Recruiting Technology Questions

Recruiting Technology Questions You Need To Be Asking

There’s no doubt that recruiting technology has drastically changed every aspect of a hiring manager’s job. From the way professionals find talent, to the way they move candidates through the interview process, the field continually develops as technology shifts.

However, while there are plenty of pros that come with new systems and tools, there are also some cons to consider. Here’s what you need to know about incorporating recruiting technology into your hiring process:

The technology you depend on to find talent

Applicant tracking systems

In years past, hiring was a cumbersome process. You received resumes and cover letters by mail and had to store these documents in filing cabinets, hoping you didn’t lose any along the way. Today, applicant tracking systems (ATS) make it much easier to manage and sort the documents you receive. However, there are certainly pros and cons to utilizing this type of system.

The pros: No more lost resumes, and you won’t drown in piles of loose papers anymore. This technology makes hiring a much more organized system. It also moves things along at a more rapid pace, which benefits both the company and the job seeker.

The cons: Those in search of new top talent might question whether software truly has the ability to read a resume the way a human does. Especially when it comes to the resume parsing within an ATS, how can the technology tell if a person’s professional experience translates into their ability to blend in well with an existing team? How does it know to place the proper value on certain experiences or traits? These are valid concerns that a hiring manager must consider.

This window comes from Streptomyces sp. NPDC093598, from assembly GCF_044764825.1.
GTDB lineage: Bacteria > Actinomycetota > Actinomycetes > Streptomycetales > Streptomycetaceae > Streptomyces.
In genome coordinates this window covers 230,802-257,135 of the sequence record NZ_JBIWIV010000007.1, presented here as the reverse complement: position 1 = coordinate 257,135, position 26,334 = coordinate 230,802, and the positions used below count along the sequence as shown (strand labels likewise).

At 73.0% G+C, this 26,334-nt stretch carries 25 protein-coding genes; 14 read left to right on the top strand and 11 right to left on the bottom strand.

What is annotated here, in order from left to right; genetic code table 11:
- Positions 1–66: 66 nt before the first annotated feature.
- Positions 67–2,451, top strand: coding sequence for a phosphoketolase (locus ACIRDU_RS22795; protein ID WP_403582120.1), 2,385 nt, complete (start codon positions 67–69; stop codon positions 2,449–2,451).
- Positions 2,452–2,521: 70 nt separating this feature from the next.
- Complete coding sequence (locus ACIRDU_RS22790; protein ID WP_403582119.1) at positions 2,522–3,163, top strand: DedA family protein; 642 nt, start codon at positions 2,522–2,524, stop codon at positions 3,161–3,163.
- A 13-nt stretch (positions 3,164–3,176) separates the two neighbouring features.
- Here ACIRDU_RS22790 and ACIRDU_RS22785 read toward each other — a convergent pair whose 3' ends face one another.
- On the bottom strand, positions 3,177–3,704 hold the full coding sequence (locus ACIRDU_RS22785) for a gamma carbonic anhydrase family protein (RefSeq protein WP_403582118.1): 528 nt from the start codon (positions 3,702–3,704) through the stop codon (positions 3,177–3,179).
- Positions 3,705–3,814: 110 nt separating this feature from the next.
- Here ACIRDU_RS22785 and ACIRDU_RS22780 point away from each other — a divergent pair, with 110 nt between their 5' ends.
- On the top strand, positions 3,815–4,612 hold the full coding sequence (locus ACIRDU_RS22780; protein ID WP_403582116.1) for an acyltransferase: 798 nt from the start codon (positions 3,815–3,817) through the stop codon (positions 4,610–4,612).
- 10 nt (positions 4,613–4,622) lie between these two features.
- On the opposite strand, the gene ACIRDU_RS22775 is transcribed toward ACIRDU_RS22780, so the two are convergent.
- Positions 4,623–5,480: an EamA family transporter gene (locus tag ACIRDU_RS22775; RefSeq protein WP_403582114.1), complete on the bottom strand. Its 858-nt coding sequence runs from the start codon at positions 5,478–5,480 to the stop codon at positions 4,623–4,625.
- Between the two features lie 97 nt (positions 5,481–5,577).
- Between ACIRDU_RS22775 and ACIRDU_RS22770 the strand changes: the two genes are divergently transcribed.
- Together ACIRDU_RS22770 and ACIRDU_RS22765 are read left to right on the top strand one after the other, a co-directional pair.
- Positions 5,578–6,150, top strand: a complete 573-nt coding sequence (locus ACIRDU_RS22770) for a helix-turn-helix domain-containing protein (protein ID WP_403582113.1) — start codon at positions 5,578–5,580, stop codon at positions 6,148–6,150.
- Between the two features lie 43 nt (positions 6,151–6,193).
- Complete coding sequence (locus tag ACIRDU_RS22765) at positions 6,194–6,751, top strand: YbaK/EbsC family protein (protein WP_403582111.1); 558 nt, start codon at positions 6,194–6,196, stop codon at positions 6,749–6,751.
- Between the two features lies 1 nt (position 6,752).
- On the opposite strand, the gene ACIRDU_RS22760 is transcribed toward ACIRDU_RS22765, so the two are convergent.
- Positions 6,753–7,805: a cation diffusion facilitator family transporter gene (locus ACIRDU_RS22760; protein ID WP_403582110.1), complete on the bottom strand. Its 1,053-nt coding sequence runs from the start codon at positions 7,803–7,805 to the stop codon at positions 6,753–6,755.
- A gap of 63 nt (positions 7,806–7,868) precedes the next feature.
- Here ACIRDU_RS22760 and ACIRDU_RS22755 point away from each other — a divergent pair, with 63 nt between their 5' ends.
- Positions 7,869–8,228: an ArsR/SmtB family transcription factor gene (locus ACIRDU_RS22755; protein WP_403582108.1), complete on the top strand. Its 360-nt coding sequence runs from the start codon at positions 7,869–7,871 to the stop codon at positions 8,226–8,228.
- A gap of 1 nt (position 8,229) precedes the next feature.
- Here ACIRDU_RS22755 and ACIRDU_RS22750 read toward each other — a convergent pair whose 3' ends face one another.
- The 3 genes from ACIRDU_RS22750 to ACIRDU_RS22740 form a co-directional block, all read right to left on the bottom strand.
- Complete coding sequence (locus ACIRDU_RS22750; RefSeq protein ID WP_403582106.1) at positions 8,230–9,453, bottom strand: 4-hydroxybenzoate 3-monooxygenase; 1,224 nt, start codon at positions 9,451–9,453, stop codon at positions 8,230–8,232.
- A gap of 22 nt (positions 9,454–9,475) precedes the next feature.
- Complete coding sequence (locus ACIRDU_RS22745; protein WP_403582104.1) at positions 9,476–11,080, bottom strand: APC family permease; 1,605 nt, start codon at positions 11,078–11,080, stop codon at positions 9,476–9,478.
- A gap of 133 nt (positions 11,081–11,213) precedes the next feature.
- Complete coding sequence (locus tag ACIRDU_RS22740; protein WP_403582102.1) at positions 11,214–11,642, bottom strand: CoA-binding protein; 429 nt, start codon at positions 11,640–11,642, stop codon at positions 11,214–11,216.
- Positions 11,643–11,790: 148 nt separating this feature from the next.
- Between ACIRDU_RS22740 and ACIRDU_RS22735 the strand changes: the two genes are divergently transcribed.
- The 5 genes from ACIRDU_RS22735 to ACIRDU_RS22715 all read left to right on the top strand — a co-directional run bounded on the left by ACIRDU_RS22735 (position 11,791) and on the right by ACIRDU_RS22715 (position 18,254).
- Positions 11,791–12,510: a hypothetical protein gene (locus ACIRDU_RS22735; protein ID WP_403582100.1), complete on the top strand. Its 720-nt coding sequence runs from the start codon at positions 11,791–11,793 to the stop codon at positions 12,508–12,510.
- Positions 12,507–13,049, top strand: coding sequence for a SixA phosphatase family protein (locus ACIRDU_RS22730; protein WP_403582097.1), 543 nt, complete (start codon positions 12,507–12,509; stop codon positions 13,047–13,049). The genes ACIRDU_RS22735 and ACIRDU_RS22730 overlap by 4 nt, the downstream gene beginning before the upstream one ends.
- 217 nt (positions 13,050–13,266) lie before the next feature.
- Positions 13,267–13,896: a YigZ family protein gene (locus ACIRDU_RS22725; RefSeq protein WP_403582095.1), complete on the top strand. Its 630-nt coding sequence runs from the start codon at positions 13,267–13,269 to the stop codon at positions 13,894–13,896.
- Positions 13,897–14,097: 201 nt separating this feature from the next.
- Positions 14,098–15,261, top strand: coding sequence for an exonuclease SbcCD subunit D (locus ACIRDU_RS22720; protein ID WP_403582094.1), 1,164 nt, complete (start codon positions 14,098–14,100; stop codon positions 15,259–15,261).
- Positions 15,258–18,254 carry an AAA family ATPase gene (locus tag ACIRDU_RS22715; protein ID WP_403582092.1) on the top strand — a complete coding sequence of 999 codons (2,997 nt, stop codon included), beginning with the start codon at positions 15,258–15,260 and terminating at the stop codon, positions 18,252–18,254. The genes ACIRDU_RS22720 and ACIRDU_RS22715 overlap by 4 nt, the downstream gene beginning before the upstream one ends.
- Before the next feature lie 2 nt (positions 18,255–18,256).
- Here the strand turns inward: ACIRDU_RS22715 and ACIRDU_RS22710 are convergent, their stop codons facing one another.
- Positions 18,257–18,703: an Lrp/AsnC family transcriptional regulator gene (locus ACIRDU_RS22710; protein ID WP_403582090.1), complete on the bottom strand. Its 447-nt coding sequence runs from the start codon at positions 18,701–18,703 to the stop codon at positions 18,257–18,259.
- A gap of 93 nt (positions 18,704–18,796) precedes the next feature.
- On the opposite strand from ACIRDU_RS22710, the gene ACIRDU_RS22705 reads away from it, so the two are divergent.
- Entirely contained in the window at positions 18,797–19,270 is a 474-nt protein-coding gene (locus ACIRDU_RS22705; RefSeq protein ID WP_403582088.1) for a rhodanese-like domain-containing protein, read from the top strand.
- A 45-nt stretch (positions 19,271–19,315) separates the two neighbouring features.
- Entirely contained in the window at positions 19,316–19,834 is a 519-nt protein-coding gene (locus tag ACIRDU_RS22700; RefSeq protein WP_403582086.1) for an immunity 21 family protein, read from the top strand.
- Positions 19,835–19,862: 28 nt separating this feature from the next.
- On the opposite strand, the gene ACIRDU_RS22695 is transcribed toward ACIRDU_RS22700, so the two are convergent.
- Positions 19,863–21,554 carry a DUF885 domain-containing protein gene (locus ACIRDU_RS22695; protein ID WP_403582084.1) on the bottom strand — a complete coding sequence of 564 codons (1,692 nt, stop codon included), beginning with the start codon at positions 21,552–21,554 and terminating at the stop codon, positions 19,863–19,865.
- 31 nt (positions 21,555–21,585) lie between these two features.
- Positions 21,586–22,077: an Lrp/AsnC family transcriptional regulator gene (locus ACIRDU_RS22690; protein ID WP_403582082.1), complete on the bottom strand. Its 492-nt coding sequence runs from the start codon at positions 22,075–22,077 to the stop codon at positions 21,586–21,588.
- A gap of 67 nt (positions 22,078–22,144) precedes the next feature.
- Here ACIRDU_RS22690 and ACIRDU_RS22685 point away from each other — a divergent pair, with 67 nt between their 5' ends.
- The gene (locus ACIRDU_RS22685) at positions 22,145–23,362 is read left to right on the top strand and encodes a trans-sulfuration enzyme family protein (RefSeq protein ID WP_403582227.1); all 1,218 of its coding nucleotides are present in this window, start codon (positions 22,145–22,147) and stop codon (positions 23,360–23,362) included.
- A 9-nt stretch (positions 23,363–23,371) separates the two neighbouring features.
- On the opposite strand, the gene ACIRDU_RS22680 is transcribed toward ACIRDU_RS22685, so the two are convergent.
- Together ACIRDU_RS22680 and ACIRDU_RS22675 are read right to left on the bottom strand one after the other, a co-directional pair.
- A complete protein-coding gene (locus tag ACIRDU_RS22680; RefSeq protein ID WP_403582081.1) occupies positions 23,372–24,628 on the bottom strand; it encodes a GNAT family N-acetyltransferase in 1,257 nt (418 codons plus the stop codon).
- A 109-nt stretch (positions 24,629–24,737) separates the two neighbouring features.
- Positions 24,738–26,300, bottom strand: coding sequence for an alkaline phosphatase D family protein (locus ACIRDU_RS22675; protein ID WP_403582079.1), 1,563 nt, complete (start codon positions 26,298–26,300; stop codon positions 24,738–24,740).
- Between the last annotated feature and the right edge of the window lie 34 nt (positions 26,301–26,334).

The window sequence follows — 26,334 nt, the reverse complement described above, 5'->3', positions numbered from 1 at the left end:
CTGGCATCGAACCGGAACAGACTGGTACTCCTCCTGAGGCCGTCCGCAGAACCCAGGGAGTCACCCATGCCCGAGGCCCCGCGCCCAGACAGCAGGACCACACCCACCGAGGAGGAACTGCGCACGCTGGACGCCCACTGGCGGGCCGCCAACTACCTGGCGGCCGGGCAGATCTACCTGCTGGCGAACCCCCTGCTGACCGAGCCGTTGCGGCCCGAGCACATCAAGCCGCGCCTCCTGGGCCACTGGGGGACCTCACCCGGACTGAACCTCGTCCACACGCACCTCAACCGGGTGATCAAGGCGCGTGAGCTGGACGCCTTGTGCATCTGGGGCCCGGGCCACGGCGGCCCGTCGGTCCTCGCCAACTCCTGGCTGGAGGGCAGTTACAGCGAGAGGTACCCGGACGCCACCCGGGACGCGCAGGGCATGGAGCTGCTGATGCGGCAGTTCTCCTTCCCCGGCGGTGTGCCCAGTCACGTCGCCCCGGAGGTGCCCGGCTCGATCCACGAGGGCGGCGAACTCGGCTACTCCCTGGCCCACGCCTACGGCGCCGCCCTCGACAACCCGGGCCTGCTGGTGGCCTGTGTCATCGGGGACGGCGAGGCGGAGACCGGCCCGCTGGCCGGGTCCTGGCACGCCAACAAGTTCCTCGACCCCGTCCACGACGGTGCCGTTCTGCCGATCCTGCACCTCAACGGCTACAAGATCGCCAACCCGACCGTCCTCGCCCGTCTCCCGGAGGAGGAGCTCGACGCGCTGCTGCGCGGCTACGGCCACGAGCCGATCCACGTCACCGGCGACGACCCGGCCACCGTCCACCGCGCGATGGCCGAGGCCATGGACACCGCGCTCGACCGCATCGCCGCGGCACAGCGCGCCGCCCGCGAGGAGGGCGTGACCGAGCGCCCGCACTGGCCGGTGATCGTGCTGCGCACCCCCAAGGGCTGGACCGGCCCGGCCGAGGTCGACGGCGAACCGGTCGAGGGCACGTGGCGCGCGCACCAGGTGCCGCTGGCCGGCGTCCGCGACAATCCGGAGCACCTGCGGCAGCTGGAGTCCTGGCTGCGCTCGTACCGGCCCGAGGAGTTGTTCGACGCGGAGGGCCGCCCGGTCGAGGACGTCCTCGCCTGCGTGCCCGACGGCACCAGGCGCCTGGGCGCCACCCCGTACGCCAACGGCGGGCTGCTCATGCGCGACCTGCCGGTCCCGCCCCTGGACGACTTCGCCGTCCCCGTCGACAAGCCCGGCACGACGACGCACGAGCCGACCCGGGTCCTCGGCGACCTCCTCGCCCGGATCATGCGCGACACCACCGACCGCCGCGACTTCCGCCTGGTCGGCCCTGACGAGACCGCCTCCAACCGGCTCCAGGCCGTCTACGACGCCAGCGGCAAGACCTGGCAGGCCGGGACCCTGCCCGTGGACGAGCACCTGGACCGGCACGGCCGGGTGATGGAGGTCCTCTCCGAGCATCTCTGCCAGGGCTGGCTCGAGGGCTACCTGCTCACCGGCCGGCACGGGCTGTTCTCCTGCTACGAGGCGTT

Social media

For many people, social media is a prevalent part of daily life. You scroll Instagram on a lunch break or fire off a funny tweet without even thinking about it. Though it may be great for pictures of your kids or your pets, social media actually provides professional value too.

Those seeking out new career opportunities can use social media to really show their personality and professional prowess in a unique way to potential employers. They can join forums to boost their network or use it to find relevant articles about their industry that they may not have discovered otherwise.

The pros: For recruiters, social media has a lot of upside. It makes it much easier to discover and get in contact with potential new hires. You can get a sense of what this individual is all about before you bring them in for an interview. If they’re posting offensive tweets or pictures of themselves stumbling home every weekend, you will likely reconsider extending them an offer to come in for a face-to-face conversation.

The cons: Some recruiters and hiring managers have begun to rely on social media as a crutch. Because Twitter and LinkedIn exist, they feel that they don’t have to head to networking events and develop real-life relationships. Remember that social media is a valuable tool, but it should complement your in-person relationship building skills, not replace them.

Also, bear in mind that not all talented professionals utilize social media to the same extent. While it’s certainly an important way to seek out candidates, you shouldn’t discount qualified professionals who prioritize certain social media mediums over others or value their home-life privacy.

Your company’s website

Beyond assisting with branding, your business’s website can aid in the recruiting and hiring process. When you have an open role available, post details about the position on your website, and be sure to create a portal where interested individuals can apply for the job.

The pros: Those who are visiting your company’s website might already have an interest in the brand. While you have a captive audience, put the website to work for you through engaging employee videos that capture the culture or brief introduction videos to give job seekers a personal look at the team.

The cons: Relying on the company website as your sole recruiting tool is a risky move, as you have to trust that a job-seeker will visit the site to find out about job postings. While many will, some people will only check career boards like Monster.com or Simply Hired.

Besides that, this strategy doesn’t account for passive job seekers. Be sure to keep the company site updated with relevant job openings, but also tackle other means to spread the word and employment brand.